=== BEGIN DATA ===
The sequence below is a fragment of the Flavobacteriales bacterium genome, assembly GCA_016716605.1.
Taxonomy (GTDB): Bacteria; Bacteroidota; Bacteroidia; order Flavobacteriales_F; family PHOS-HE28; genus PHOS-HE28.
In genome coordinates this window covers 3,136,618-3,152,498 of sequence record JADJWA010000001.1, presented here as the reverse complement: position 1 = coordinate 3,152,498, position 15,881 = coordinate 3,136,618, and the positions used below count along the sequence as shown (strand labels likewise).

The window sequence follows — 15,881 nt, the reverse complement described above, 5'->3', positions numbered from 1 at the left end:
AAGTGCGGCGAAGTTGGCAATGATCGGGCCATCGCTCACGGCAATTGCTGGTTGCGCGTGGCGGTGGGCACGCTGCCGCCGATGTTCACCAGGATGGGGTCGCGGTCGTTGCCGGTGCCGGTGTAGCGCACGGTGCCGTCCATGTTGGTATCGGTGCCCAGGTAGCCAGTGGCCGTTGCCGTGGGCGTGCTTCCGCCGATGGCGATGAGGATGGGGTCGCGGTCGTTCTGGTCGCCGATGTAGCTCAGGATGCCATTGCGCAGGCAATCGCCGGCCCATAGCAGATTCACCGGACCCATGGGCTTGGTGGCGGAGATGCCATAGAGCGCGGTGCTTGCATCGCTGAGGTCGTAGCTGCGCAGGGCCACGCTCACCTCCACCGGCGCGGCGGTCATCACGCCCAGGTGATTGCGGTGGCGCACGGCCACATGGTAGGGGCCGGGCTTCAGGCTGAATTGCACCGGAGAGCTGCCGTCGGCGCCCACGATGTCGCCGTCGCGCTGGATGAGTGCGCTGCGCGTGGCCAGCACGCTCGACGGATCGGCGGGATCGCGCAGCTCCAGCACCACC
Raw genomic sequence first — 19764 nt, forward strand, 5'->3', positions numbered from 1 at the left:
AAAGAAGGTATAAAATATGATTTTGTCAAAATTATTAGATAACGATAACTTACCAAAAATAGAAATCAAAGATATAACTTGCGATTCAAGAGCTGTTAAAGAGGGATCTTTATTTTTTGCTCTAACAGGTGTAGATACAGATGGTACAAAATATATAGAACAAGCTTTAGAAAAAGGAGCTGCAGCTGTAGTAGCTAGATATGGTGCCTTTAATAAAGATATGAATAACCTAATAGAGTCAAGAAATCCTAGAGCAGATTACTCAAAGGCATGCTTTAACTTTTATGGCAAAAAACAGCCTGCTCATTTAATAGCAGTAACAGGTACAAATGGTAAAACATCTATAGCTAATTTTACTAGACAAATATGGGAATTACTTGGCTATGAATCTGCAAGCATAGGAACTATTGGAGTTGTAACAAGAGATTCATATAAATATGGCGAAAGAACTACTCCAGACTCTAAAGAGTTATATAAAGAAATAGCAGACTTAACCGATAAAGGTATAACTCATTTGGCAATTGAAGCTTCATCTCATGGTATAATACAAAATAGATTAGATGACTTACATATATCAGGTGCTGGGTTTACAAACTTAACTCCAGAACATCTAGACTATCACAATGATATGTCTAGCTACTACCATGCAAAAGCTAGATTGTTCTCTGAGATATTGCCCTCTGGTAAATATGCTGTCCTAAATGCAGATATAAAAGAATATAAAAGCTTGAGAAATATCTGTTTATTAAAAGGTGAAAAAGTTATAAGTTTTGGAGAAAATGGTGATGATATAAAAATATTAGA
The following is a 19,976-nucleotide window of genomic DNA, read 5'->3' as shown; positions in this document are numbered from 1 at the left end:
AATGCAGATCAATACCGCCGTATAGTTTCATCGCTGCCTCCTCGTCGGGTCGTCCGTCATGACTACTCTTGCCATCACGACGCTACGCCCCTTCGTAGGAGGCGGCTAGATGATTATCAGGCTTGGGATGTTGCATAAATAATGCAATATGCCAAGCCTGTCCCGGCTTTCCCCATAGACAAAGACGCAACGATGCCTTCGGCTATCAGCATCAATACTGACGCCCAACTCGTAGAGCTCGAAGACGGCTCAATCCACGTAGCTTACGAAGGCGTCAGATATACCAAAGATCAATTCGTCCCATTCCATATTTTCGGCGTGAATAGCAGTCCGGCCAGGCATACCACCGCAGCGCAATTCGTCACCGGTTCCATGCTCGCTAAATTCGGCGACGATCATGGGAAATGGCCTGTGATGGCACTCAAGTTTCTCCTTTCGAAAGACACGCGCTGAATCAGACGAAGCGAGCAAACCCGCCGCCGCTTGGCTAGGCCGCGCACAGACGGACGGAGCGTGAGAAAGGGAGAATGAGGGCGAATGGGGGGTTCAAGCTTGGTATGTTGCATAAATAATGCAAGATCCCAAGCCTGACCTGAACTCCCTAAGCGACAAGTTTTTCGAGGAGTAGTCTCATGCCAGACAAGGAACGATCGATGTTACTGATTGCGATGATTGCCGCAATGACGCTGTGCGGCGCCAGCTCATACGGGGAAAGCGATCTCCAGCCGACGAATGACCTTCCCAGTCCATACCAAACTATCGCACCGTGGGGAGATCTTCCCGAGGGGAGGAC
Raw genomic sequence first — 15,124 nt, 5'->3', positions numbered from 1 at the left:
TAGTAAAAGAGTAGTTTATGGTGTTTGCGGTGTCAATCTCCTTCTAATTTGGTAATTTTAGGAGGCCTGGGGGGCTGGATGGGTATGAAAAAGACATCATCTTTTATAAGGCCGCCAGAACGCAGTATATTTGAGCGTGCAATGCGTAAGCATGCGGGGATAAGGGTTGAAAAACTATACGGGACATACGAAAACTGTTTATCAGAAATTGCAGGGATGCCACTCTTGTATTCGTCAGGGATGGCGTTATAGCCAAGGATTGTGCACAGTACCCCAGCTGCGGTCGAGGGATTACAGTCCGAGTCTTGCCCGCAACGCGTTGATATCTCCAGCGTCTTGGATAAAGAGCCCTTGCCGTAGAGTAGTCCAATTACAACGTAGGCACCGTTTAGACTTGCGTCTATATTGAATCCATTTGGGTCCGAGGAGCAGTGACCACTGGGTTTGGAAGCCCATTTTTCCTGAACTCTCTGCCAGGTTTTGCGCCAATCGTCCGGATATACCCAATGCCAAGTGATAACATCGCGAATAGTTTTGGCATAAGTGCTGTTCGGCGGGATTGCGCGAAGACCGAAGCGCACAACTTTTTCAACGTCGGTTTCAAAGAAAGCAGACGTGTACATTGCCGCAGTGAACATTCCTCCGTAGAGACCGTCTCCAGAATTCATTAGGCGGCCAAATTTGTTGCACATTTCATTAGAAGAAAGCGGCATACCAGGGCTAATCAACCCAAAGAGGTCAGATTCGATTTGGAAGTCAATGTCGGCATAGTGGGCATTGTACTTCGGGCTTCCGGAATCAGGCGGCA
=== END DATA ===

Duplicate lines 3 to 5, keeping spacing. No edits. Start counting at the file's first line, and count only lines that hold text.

In genome coordinates this window covers 3,136,618-3,152,498 of sequence record JADJWA010000001.1, presented here as the reverse complement: position 1 = coordinate 3,152,498, position 15,881 = coordinate 3,136,618, and the positions used below count along the sequence as shown (strand labels likewise).

The window sequence follows — 15,881 nt, the reverse complement described above, 5'->3', positions numbered from 1 at the left end:
AAGTGCGGCGAAGTTGGCAATGATCGGGCCATCGCTCACGGCAATTGCTGGTTGCGCGTGGCGGTGGGCACGCTGCCGCCGATGTTCACCAGGATGGGGTCGCGGTCGTTGCCGGTGCCGGTGTAGCGCACGGTGCCGTCCATGTTGGTATCGGTGCCCAGGTAGCCAGTGGCCGTTGCCGTGGGCGTGCTTCCGCCGATGGCGATGAGGATGGGGTCGCGGTCGTTCTGGTCGCCGATGTAGCTCAGGATGCCATTGCGCAGGCAATCGCCGGCCCATAGCAGATTCACCGGACCCATGGGCTTGGTGGCGGAGATGCCATAGAGCGCGGTGCTTGCATCGCTGAGGTCGTAGCTGCGCAGGGCCACGCTCACCTCCACCGGCGCGGCGGTCATCACGCCCAGGTGATTGCGGTGGCGCACGGCCACATGGTAGGGGCCGGGCTTCAGGCTGAATTGCACCGGAGAGCTGCCGTCGGCGCCCACGATGTCGCCGTCGCGCTGGATGAGTGCGCTGCGCGTGGCCAGCACGCTCGACGGATCGGCGGGATCGCGCAGCTCCAGCACCACC